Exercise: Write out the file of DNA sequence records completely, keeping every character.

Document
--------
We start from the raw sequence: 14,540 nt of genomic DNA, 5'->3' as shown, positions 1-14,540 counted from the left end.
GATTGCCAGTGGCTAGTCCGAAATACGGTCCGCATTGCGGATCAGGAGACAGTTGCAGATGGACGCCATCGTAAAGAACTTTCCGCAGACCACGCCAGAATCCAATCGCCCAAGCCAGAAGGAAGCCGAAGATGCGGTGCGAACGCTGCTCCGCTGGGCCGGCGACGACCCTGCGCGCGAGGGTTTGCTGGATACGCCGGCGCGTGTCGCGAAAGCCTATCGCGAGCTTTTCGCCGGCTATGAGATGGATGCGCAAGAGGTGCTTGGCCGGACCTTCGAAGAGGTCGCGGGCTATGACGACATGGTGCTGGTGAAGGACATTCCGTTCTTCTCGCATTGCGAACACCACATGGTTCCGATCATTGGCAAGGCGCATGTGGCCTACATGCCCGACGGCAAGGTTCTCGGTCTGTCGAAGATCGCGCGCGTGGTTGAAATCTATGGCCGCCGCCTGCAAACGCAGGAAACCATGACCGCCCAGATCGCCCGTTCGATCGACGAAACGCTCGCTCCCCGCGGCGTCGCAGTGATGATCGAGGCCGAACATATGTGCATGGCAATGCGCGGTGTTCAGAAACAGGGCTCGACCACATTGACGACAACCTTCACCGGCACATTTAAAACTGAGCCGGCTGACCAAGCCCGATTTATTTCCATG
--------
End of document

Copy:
We start from the raw sequence: 14,540 nt of genomic DNA, 5'->3' as shown, positions 1-14,540 counted from the left end.
GATTGCCAGTGGCTAGTCCGAAATACGGTCCGCATTGCGGATCAGGAGACAGTTGCAGATGGACGCCATCGTAAAGAACTTTCCGCAGACCACGCCAGAATCCAATCGCCCAAGCCAGAAGGAAGCCGAAGATGCGGTGCGAACGCTGCTCCGCTGGGCCGGCGACGACCCTGCGCGCGAGGGTTTGCTGGATACGCCGGCGCGTGTCGCGAAAGCCTATCGCGAGCTTTTCGCCGGCTATGAGATGGATGCGCAAGAGGTGCTTGGCCGGACCTTCGAAGAGGTCGCGGGCTATGACGACATGGTGCTGGTGAAGGACATTCCGTTCTTCTCGCATTGCGAACACCACATGGTTCCGATCATTGGCAAGGCGCATGTGGCCTACATGCCCGACGGCAAGGTTCTCGGTCTGTCGAAGATCGCGCGCGTGGTTGAAATCTATGGCCGCCGCCTGCAAACGCAGGAAACCATGACCGCCCAGATCGCCCGTTCGATCGACGAAACGCTCGCTCCCCGCGGCGTCGCAGTGATGATCGAGGCCGAACATATGTGCATGGCAATGCGCGGTGTTCAGAAACAGGGCTCGACCACATTGACGACAACCTTCACCGGCACATTTAAAACTGAGCCGGCTGACCAAGCCCGATTTATTTCCATG